It was at this event a year ago that Fleetwood sparked a career campaign, edging Johnson and Pablo Larrazabal for the win. He added another win at the French Open in the summer to go along with a pair of runner-up results and a T-4 finish at the U.S. Open, all of which helped him capture the European Tour's season-long title.

Fleetwood's sudden success in Abu Dhabi serves as a microcosm for his career resurgence. Prior to last year's victory, he had missed the cut in four of his five other trips to this event.

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Sergio starts season with 66 in Singapore

By Associated PressJanuary 18, 2018, 12:56 pm

SINGAPORE – Sergio Garcia opened his season with a 5-under 66 and a share of the clubhouse lead on Thursday in the first round of the weather-interrupted Singapore Open.

Playing his first tournament of the year, the Masters champion rebounded after making an early bogey to collect four birdies and an eagle at the Sentosa Golf Club.

He was later joined by American qualifier Kurt Kitayama in the clubhouse lead. Still on the course, Tirawat Kaewsiribandit was at 6 under through 16 holes when play was suspended for the day because of the threat of lightning.

Louis Oosthuizen, the 2010 Open champion, was at 5 under through 16 holes when he also had to stop his round because of the weather.

Of the players who did finish their opening rounds, only three were within two strokes of Garcia and Kitayama. One of them was Casey O'Toole, who aced the par-3 second with a 7-iron.

The 38-year-old Garcia dropped his only shot of the day on the par-4 15th, his sixth hole after teeing off on the back nine, when he missed the fairway and was unable to make par. But he made amends when he birdied the par-3 17th and then eagled the par-5 18th to go out in 33.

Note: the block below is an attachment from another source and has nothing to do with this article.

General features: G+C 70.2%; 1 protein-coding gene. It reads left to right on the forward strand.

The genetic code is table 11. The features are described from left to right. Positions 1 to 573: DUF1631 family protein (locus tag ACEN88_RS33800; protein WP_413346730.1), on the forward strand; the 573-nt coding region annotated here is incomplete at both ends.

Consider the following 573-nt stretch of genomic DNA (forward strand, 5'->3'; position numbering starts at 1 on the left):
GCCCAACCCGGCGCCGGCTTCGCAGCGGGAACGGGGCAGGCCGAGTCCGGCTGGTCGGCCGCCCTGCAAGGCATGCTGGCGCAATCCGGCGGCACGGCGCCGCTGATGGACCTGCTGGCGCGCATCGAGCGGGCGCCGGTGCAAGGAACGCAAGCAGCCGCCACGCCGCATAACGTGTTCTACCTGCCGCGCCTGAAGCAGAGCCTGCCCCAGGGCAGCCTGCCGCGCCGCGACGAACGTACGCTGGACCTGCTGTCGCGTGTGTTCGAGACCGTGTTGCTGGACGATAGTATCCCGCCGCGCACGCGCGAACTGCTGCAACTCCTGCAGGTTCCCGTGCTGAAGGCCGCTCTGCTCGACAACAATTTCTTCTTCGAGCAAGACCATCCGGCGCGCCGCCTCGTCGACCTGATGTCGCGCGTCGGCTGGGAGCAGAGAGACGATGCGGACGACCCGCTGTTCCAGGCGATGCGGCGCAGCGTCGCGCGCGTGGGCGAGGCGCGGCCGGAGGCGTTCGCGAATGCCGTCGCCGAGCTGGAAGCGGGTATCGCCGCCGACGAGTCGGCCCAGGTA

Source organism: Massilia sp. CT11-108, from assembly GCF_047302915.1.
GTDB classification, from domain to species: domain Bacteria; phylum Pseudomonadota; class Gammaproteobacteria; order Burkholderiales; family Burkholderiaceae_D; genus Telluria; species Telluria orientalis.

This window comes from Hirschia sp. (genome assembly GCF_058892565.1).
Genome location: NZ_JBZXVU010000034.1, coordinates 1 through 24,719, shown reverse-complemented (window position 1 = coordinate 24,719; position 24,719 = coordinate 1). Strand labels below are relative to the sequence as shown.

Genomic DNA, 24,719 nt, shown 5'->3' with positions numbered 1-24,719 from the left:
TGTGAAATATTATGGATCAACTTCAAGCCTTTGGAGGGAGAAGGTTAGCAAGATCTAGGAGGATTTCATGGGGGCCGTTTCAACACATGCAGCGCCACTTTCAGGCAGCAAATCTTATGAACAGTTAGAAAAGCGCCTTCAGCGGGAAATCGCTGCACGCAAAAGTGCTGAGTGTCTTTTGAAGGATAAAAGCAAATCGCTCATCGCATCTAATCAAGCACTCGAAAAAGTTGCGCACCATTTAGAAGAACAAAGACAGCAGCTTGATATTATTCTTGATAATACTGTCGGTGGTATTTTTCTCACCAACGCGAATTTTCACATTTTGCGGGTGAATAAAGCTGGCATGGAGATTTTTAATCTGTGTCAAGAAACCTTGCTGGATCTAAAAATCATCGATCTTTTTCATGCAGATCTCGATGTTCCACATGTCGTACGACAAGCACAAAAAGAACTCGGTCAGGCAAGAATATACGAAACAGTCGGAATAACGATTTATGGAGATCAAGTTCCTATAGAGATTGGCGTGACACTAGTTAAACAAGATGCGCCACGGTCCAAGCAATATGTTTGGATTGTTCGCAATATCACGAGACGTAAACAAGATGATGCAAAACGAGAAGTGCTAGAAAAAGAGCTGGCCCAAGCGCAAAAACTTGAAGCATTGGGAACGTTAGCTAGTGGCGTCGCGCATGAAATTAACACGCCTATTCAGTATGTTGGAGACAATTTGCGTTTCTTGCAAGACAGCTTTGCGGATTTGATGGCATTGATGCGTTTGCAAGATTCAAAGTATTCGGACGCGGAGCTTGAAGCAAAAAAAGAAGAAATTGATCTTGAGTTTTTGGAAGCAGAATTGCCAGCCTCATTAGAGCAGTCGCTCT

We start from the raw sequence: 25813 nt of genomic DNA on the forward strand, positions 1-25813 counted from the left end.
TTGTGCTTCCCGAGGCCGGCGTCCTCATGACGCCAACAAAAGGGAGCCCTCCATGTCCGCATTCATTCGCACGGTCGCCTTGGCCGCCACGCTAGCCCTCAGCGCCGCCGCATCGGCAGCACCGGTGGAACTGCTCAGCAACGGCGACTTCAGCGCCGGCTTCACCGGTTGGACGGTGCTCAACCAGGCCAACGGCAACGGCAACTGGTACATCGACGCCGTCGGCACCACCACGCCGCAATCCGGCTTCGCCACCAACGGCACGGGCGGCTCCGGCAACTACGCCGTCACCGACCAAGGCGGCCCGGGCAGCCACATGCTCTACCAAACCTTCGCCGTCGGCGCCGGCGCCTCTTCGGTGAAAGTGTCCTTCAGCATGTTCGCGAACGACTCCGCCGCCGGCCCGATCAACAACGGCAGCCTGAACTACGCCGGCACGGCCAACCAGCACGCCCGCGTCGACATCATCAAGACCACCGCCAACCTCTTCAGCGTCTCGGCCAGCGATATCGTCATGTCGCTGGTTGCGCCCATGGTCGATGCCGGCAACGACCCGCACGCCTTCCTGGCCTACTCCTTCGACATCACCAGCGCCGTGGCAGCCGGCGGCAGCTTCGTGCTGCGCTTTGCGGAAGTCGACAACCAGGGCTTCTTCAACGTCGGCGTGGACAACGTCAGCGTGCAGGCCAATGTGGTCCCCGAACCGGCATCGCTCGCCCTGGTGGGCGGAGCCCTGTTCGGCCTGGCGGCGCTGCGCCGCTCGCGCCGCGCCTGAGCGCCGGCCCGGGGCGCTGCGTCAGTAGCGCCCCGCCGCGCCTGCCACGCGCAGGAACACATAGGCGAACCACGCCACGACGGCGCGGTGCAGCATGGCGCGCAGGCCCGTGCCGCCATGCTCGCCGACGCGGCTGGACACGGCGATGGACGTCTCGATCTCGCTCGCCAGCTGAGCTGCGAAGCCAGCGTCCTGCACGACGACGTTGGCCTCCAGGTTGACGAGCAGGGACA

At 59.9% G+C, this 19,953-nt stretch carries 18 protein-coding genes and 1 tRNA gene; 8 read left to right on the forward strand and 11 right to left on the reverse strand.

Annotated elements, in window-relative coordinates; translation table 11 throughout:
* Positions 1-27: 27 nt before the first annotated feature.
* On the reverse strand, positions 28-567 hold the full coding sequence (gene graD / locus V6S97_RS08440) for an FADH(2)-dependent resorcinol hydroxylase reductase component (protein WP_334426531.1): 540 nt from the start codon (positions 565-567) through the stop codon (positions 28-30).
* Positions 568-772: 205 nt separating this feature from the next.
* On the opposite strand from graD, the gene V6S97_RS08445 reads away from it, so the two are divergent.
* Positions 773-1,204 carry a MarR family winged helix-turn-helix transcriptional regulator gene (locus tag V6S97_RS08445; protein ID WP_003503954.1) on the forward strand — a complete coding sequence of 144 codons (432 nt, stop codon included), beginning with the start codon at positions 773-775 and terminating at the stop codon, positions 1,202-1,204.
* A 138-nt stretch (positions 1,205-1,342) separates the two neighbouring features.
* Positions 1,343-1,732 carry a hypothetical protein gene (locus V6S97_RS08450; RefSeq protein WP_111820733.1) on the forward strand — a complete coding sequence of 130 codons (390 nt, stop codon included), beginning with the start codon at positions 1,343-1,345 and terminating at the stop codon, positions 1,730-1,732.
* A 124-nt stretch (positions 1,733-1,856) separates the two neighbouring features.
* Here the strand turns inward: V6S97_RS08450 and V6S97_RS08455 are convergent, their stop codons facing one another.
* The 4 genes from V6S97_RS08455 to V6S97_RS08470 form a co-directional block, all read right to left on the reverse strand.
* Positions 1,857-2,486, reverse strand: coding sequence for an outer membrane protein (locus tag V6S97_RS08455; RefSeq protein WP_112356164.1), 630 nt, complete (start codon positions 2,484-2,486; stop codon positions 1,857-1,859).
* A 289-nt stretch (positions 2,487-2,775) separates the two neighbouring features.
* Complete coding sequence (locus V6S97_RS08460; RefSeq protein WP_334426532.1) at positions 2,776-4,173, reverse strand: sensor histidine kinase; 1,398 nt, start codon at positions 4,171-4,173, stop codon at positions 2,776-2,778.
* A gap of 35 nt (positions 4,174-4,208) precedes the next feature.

''I was 1 over after (the) seventh but it didn't feel like I was playing badly,'' said Garcia, who made birdies on each of the two par 5s and one of the par 3s on the second nine. ''But then I hit two greats in a row for holes 17 and 18. I got a birdie-eagle there, so that settled me a little bit and I could play solid in the back nine and it was a great round.''

Garcia made the shortlist for the Laureus Sports Awards in the Breakthrough of the Year category after claiming his first major at Augusta National last year and is hoping for more success this season.

He credits the Singapore Open as having played a part in toughening him up for his Masters win because he opted to start his 2017 campaign in the stifling humidity of Southeast Asia to prepare himself for the bigger tournaments ahead.

Although he finished tied for 11th in Singapore, Garcia won the Dubai Desert Classic the next week and was in peak form when he won the Masters two months later.